Jenin is a beautiful mountainous area situated in the north of the occupied West Bank, Palestine. The old city, which has a large population of 35,000, has been troubled ever since the establishment of the Israeli state in 1948. In that year, the native Arab population of many cities and towns such as Haifa, Acre and Jaffa as well a huge number of villages were forced to flee or driven out by Zionist forces. This was the original ‘Nakba’ or ‘catastrophe’ of the Palestinians. Many of the inhabitants of Haifa and the surrounding villages and countryside settled in Jenin, and the descendants of these refugees still live in the refugee camp, which was established in 1953 close to the town, with a population of about 15,000.
Recent History of Jenin Refugee Camp
More recently, in 2002, Jenin camp suffered a serious military incursion by the Israeli army during the second Palestinian Intifada or ‘uprising’. Forty percent of the camp was destroyed, many people were killed including non-combatant women and children. Although the physical structures have been rebuilt, the people in the camp still bear the psychological scars of this to this day. The picture featured is of the famous Jenin horse, assembled from scrap metal after the ruinous incursion, which stands inside the camp as a symbol of hope and regeneration for its people.
Jenin camp is supported by the United Nations (UNRWA) but lacks many basic educational, medical and recreational facilities. Children have a lack of open spaces to play, there is a shortage of doctors and sports centres and youth centres.
There are many great organisations already operating in Jenin camp and in the town. Our aim is to publicise the great work of these organisations in Jenin; to support links between these places and individuals/ groups here in East London; and to send volunteers to assist these organisations where possible. Below you can read about just a few of those carrying out vital work in the context of a harsh military occupation:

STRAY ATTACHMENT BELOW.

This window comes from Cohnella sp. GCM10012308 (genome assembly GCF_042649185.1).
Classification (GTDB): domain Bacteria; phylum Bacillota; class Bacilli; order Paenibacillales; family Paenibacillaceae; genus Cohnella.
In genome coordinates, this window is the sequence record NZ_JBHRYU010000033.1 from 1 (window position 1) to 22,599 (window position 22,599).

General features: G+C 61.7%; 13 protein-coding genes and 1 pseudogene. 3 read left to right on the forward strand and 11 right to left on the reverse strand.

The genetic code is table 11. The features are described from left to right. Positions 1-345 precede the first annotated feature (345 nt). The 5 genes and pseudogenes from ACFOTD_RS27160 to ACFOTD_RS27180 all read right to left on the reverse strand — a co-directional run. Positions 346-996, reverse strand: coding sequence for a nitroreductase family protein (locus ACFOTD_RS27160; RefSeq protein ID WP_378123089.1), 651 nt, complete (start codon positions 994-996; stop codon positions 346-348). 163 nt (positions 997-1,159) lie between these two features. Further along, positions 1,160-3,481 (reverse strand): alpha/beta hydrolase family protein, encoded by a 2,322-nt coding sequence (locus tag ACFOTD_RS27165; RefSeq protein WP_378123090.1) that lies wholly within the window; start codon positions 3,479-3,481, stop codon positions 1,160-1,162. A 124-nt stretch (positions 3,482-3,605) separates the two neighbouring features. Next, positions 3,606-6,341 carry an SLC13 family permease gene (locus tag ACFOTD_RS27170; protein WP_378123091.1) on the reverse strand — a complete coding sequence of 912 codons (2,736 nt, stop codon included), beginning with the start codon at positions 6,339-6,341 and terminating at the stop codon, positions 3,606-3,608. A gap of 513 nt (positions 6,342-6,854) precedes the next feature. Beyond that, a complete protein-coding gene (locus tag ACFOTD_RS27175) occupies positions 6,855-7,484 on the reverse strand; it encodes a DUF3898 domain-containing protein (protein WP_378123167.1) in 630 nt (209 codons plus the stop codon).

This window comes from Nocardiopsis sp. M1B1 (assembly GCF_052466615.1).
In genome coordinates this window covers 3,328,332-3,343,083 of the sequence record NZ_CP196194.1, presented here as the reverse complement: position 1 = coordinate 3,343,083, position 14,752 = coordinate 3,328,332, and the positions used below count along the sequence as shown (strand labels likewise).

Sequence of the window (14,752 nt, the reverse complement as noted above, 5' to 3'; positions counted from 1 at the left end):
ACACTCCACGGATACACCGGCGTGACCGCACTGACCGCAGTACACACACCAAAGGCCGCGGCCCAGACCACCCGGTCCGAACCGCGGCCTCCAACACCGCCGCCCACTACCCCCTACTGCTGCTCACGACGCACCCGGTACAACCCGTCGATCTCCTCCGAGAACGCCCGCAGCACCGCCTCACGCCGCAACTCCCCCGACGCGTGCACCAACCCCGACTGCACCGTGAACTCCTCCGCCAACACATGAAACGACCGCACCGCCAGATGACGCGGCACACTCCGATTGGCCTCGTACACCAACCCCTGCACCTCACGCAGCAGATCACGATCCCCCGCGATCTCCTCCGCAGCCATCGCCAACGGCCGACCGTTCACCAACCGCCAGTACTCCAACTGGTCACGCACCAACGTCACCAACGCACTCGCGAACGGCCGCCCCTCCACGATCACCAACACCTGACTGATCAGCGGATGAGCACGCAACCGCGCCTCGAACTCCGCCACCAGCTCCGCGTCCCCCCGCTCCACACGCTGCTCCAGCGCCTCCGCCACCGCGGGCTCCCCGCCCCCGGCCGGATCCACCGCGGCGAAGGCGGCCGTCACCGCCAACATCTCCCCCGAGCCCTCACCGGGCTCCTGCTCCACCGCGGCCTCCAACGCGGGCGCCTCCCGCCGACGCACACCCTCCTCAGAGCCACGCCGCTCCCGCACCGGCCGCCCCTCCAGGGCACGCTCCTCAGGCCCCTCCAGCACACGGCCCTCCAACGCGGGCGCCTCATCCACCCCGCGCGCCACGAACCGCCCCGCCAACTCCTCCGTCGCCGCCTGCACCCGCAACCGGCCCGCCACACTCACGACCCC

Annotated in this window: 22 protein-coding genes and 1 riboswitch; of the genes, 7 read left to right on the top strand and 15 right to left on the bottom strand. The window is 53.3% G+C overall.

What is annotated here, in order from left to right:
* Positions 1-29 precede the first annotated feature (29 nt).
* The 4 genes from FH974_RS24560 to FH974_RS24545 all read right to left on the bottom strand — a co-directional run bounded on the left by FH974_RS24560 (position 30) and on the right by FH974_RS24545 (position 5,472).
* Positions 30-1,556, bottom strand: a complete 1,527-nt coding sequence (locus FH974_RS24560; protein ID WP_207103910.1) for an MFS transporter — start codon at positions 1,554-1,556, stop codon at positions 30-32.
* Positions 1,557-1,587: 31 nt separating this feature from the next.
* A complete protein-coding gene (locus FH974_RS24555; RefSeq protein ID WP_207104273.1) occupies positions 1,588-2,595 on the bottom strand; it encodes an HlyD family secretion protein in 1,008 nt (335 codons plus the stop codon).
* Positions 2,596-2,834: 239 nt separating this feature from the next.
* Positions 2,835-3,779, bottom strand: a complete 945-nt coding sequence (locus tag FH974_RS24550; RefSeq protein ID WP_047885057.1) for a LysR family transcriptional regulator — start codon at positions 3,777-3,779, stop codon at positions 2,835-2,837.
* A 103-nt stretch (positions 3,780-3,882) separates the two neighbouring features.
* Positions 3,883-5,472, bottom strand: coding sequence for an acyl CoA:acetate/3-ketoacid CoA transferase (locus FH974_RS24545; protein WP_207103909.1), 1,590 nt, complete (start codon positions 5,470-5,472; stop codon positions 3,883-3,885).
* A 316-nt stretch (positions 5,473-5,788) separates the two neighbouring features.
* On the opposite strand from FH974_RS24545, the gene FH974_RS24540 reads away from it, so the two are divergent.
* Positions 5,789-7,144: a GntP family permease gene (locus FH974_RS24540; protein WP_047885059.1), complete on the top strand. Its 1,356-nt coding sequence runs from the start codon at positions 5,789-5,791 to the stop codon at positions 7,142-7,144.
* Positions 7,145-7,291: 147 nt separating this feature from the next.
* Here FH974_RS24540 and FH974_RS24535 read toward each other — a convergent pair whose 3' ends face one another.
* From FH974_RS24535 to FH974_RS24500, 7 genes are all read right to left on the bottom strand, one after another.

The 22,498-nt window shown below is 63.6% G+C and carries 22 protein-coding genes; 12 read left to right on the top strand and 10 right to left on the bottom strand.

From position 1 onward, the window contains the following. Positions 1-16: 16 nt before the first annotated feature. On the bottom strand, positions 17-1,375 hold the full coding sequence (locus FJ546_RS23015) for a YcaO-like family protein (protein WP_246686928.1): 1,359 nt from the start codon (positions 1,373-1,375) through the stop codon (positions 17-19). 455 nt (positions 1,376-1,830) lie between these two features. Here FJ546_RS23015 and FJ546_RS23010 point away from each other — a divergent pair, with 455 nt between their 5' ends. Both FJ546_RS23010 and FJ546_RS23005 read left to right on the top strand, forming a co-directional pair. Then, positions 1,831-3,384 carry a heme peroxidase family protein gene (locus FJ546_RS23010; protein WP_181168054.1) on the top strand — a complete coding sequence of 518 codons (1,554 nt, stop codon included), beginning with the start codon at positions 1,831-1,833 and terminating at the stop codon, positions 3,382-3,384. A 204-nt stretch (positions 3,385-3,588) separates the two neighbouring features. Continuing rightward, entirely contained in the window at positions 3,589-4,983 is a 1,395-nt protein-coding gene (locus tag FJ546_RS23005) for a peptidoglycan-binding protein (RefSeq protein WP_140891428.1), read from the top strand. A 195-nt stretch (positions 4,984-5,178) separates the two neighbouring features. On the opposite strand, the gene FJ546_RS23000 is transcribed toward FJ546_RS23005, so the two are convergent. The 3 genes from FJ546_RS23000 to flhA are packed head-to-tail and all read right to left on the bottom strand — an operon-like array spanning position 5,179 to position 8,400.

Jenin Creative Cultural Centre
A long standing partner of THJFA, Jenin Creative Cultural Centre was established in 2005 to provide local young people with cultural and educational experience. The Centre is in need of funds to keep operating in the town, please visit their website and think about making a donation so they can keep up this important work with young people in Jenin.
The Freedom Theatre
The Freedom Theatre was established in Jenin Refugee Camp in 2006. In the context of a brutal occupation and few opportunities, the Freedom Theatre offers children, youth and young adults in the Jenin area a safe space in which they are free to express themselves, to explore their creativity and emotions through culture and arts.
Cinema Jenin was established recently, resurrecting the presence of a cinema in the town after the last one closed in the first intifada. A film about the creation of the Cinema entitled ‘The Story of a Dream’ will premiere at the 24th International Documentary Film Festival in Amsterdam on 22nd November.
Patient Friends Society
Patient Friends Society provide primary health care to Jenin and the surrounding villages and run the only school for students of special educational needs in the West Bank. Professionals from PFS have visited Tower Hamlets on two occasions to speak about the health situation for Palestinians in Jenin and Palestine as a whole.
‘Mornings in Jenin‘, a novel by Susan Abulhawa, is a critically acclaimed story of a Palestinian born in Ein Had and displaced to Jenin Refugee Camp during the Nakba of 1948. The book is for sale in the UK from Amazon. A film based on the novel may be commissioned very soon!